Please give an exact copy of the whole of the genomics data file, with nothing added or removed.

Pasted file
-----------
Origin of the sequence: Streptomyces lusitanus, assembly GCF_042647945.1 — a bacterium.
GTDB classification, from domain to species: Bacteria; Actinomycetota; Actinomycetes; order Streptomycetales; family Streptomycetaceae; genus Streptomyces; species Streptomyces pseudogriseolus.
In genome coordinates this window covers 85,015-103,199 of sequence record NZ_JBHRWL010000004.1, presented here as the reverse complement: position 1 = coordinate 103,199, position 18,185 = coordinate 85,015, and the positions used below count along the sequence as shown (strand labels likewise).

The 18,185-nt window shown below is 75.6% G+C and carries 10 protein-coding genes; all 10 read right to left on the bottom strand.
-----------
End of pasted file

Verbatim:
Origin of the sequence: Streptomyces lusitanus, assembly GCF_042647945.1 — a bacterium.
GTDB classification, from domain to species: Bacteria; Actinomycetota; Actinomycetes; order Streptomycetales; family Streptomycetaceae; genus Streptomyces; species Streptomyces pseudogriseolus.
In genome coordinates this window covers 85,015-103,199 of sequence record NZ_JBHRWL010000004.1, presented here as the reverse complement: position 1 = coordinate 103,199, position 18,185 = coordinate 85,015, and the positions used below count along the sequence as shown (strand labels likewise).

The 18,185-nt window shown below is 75.6% G+C and carries 10 protein-coding genes; all 10 read right to left on the bottom strand.